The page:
Finally, the core argument underlying the FBI’s legal demand began to unravel in a very public and embarrassing fashion. The FBI claimed it couldn’t get inside the iPhone without Apple’s help, and therefore needed a court to force Apple to hack into its own product for the government. But technology experts questioned that foundational claim.
On March 7, ACLU technologist Daniel Kahn Gillmor published a blog post outlining in detail how the NSA or a similarly well-funded entity with technical expertise would be able to hack the iPhone without Apple’s help. The following week, counterterrorism expert and advisor to four American presidents Richard Clarke told NPR the same thing. The FBI doesn’t need Apple to get inside the phone, he said. The NSA could help. It’s the precedent the FBI is after here, not the data on the phone, Clarke told a stunned NPR journalist.
Only now, weeks later, is the government acknowledging that what these experts say is likely true: It might not need Apple’s help to get into the phone, after all. That’s…awkward—and calls into question the credibility of an FBI that wants the public to trust it with our most sensitive information, and the keys to the cryptographic kingdom.
In short order, a case the FBI must have believed would be a slam-dunk turned into a public relations nightmare. And that’s likely the best explanation for why the Department of Justice has turned heel and backed down, at least temporarily, from this legal fight. After all, the government must be acutely aware that it now is not likely to get the precedent it sought. Worse yet for the government, if the case is allowed to proceed, it may face a ruling establishing that the state cannot use the All Writs Act to compel technology companies to do the FBI’s dirty work.
So what’s next?
The FBI is unlikely to give up on its anti-encryption crusade. We must therefore be vigilant, keeping an eye on the courts to make sure the government isn’t trying to obtain the same precedent behind closed doors. A large technology company like Apple may not back down without a fight, but smaller firms likely don’t have the ability or desire to go up against the Department of Justice. We’ve got to make sure the government doesn’t simply pick on a little guy, having realized it can’t beat a giant like Apple into submission.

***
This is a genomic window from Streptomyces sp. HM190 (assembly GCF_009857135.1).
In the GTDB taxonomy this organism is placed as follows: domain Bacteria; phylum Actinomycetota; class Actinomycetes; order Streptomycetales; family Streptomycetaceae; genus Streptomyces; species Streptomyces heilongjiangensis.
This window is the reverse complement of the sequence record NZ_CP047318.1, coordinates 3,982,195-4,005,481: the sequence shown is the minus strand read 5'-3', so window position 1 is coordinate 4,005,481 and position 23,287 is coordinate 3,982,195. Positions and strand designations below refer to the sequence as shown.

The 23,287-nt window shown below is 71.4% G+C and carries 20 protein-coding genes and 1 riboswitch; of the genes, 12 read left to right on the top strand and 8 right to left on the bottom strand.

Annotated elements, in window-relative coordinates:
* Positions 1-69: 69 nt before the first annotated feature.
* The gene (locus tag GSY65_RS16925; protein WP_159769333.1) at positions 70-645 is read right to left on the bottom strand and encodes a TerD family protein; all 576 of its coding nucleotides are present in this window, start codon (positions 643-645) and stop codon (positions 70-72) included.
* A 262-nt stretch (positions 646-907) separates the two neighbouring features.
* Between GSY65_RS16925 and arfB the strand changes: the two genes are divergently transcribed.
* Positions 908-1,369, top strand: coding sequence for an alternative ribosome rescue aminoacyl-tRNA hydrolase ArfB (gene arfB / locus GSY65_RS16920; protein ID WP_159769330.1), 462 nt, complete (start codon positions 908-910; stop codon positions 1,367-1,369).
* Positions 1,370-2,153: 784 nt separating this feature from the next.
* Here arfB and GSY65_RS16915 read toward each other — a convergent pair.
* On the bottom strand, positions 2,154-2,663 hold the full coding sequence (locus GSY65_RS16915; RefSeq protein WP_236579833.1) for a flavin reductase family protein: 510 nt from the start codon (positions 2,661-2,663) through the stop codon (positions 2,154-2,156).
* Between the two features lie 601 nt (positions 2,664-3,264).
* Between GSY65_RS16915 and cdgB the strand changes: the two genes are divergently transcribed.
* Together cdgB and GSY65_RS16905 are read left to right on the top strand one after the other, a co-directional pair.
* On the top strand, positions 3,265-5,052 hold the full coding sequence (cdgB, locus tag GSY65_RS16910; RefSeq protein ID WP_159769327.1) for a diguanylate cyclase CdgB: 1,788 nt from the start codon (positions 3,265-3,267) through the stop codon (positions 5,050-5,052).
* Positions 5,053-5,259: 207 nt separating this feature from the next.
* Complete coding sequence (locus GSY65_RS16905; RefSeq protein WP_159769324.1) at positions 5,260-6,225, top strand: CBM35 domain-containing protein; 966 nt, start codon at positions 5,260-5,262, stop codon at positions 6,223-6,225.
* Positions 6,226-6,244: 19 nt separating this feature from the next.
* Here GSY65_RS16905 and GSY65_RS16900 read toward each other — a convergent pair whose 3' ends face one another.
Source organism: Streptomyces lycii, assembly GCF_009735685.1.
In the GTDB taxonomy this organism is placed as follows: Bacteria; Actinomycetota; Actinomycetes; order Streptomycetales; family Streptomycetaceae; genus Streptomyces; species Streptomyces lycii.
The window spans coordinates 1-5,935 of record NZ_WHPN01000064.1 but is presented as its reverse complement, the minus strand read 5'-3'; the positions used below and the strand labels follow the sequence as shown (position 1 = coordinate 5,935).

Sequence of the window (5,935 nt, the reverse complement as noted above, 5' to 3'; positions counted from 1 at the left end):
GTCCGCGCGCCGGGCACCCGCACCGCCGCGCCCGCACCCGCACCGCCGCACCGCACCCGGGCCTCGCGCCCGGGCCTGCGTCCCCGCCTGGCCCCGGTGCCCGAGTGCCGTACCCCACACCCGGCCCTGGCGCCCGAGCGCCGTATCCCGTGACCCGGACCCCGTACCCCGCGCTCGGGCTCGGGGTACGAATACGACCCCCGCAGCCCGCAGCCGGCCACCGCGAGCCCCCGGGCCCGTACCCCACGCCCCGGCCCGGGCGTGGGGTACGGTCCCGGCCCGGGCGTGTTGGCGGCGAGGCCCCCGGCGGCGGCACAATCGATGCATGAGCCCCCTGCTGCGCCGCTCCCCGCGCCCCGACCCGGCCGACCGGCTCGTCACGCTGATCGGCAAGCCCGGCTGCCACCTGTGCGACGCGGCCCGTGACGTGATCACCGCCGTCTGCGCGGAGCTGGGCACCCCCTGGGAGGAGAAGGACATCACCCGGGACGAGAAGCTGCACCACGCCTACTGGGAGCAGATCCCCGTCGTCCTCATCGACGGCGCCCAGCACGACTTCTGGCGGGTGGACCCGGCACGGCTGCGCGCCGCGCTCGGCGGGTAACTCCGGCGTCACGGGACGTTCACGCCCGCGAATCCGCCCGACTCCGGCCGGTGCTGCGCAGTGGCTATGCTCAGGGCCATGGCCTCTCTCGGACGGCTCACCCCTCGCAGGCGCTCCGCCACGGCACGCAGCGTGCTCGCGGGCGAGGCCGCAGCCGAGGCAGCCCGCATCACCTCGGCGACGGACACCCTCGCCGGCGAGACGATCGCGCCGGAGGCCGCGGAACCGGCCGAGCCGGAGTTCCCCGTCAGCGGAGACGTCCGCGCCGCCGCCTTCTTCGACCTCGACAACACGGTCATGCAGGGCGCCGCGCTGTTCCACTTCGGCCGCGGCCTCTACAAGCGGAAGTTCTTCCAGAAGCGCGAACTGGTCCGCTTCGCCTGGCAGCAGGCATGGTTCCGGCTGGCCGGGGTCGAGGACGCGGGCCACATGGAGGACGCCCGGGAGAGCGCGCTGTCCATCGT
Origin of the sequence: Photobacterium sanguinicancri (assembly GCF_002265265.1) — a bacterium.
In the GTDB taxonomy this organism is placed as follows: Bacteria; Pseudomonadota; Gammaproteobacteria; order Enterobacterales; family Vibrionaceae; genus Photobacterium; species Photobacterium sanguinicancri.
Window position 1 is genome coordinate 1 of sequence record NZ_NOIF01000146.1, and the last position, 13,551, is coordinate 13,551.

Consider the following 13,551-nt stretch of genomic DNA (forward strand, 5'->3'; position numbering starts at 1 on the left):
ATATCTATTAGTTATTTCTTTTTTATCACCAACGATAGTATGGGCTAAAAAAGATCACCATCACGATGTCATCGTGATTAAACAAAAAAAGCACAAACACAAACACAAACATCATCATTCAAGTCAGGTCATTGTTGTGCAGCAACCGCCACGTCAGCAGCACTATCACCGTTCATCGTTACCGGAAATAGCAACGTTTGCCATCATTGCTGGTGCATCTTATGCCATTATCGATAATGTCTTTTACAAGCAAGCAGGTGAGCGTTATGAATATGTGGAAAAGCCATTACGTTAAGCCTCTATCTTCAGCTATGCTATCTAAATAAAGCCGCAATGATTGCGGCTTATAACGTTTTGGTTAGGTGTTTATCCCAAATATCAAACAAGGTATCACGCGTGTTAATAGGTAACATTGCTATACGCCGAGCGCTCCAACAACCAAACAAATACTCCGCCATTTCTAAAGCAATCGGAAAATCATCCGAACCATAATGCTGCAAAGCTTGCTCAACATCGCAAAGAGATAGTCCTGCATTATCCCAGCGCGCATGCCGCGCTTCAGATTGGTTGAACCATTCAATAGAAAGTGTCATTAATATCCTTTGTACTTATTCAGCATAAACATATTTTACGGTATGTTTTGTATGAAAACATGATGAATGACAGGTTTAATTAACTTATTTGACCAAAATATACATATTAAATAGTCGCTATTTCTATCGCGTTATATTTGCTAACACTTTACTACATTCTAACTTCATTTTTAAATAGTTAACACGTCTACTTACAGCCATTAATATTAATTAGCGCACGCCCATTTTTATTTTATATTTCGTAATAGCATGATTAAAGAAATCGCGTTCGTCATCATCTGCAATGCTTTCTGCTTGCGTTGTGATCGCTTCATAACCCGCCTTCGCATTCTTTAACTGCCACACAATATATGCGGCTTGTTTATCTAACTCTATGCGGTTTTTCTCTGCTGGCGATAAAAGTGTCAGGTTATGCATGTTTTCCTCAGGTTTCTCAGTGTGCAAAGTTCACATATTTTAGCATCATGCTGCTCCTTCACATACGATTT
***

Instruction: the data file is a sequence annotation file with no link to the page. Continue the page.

Second, we need to watch what happens in Congress, and be prepared to mobilize quickly to fight any efforts there to force tech companies to weaken their security products on behalf of the government. A bipartisan bill set to emerge from of the Senate Intelligence Committee will reportedly “give federal judges clear authority to order technology companies like Apple to help law enforcement officials access encrypted data.” Any such legislation must fail. Instead, Congress should pass legislation that would ban surveillance “backdoors” for government agencies, like Senator Ron Wyden (D-OR) proposed in a failed amendment to last year’s CISA cyber-surveillance bill.
Overall, this latest bit of drama in the ongoing crypto-wars highlights an important shift in the public debate when it comes to matters related to physical and digital security. For fifteen years, since the 9/11 attacks, the security state and its apologists have had great success in forcing unconstitutional and dangerous surveillance policies down the throats of a fearful population. But the debate has begun to shift, despite the near weekly occurrence of horrific terrorist attacks in the West like the one Brussels suffered just this morning.
The conversation about security is becoming more sophisticated, meaning that people are beginning to realize that digital security provides, rather than impedes, physical security. In that way, the FBI’s decision to withdraw, for now, from its legal battle with Apple marks a turning point in American history—away from fear, and towards reason. No matter how this battle eventually shakes out, that alone is cause for celebration.
UPDATE: Take action! Tell your congress members to oppose any measure that would weaken digital security.